Here is the process of filing and obtaining a peace order:
- Start by filling out a series of forms
- Next, file the paperwork with the clerk in a District Court
- If courts are closed you can submit the paperwork to the District Court Commissioner’s office. (only choose this option if the District Court is closed)
- Depending on where you filed your forms, you will have a hearing immediately.
- If filed with the Commissioner, you will have an interim hearing right away.
- If the commissioner believes you qualify then they will provide an interim peace order and schedule a date for a temporary hearing at the District Court.
- If filed with the District Court you will skip the interim hearing and peace order and will have a temporary hearing right away to see if you qualify for a peace order.
- If the judge believes that you qualify for a peace order they will provide a temporary peace order, which lasts seven days.
- At this point, you will work with the courts to schedule your final hearing
- During this time, law enforcement will attempt to serve copies of your petition to the other party.
- Finally, you will have a final hearing to provide evidence. The respondent may likely be at this hearing to provide evidence as well.
Once you’ve obtained a peace order, it will remain in effect for up to six months. This can be extended by the courts if necessary.
Unfortunately for some, a peace order is not guaranteed. It’s important that this process is done correctly and that evidence is properly presented or else the courts may find that you do not qualify for one.
A lawyer who specializes in peace orders can help you through each step in this process to help you ensure the best outcome.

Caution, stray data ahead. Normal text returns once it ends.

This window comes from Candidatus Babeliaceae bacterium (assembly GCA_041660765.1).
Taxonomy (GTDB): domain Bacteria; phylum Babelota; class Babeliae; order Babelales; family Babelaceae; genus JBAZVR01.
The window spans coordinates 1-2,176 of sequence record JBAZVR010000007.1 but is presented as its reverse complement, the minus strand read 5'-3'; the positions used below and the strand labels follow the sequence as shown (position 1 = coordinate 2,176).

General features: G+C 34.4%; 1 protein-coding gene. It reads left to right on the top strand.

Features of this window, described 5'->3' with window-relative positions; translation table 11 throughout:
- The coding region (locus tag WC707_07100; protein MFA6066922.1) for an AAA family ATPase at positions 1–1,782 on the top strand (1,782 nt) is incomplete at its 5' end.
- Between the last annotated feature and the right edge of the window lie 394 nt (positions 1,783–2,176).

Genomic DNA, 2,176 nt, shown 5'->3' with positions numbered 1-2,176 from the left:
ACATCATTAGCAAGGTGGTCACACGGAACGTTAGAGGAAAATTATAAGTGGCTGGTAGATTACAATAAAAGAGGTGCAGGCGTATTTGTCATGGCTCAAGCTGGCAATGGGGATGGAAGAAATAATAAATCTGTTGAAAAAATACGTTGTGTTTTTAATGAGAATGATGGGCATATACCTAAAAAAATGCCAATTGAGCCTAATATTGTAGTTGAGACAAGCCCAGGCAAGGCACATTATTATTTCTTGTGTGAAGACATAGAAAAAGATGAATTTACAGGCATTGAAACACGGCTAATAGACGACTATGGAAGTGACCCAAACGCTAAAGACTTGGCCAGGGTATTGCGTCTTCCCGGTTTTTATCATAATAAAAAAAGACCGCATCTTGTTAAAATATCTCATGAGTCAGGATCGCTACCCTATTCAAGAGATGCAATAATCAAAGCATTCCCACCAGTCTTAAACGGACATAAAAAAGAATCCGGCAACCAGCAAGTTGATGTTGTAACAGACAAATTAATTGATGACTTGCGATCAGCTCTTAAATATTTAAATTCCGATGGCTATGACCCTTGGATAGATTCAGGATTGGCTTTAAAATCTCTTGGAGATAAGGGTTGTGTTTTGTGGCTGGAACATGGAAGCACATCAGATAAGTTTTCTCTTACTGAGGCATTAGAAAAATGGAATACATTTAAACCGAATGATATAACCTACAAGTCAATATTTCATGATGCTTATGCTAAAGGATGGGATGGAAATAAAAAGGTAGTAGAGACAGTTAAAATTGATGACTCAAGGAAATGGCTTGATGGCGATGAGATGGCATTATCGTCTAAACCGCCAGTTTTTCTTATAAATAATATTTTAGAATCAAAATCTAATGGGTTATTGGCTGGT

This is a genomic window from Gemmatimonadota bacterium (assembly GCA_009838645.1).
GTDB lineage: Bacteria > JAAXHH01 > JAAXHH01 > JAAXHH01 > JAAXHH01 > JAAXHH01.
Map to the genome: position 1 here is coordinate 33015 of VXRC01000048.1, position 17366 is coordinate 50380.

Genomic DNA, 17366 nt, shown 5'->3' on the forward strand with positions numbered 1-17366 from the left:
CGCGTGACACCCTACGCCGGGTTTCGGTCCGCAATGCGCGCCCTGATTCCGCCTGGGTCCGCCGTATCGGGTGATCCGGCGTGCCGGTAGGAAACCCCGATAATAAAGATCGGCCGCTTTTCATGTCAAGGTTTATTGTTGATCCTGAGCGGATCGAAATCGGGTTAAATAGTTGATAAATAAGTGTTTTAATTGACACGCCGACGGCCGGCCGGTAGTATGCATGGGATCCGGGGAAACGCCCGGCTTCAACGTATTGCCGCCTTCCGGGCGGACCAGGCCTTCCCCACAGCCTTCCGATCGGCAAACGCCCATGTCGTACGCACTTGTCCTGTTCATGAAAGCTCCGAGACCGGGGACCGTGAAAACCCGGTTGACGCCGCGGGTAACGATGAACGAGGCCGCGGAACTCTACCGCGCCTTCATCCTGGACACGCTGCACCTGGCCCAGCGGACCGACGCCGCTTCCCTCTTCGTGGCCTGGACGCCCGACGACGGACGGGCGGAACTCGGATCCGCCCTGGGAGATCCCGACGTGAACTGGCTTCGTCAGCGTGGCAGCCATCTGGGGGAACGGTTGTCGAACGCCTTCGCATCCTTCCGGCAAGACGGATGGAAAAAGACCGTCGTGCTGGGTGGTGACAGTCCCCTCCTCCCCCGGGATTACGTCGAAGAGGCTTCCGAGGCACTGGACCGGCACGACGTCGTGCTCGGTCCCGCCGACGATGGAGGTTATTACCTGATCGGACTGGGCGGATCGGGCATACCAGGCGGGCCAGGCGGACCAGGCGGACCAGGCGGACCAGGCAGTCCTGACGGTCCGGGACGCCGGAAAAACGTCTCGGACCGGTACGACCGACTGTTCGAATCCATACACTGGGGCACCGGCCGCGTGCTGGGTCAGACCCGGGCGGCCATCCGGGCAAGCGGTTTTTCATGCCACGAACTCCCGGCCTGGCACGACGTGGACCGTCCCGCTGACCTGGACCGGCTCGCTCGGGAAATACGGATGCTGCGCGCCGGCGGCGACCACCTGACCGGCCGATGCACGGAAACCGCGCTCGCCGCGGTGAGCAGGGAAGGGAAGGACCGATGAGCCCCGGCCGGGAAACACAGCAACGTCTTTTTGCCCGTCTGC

How a peace order lawyer can help
When it comes to peace order protections, one does not require a lawyer. However, it can be advantageous for an individual to seek legal counsel especially if the abuser has a lawyer. If one is worried for their safety, or their family’s safety, they shouldn’t risk the peace order being denied.
Having a lawyer can help the petitioner in many ways:
- Helping them to understand the process
- Giving guidance on filing the petition and other necessary documents
- Providing steps and insights along the way
- I.e. how to keep a petitioner’s address and contact information private on court documents that are given to the respondent.
- Knowing what to keep and provide as evidence
- Understanding timeframes and deadlines
At the end of the day, a lawyer is there to help a victim ensure that their peace order goes off without a hitch. If you’re worried about your safety or your family, the last thing you want is for your peace order to be denied.
At the Law Offices of David Mabrey, we provide personal attention to every client that walks through our doors. We believe that this is crucial especially when it comes to the time-sensitive nature of something like a peace order. If you’re in Maryland and looking for a peace order lawyer, then consider giving us a call. We provide the experience and the care to help you protect yourself and/or your family.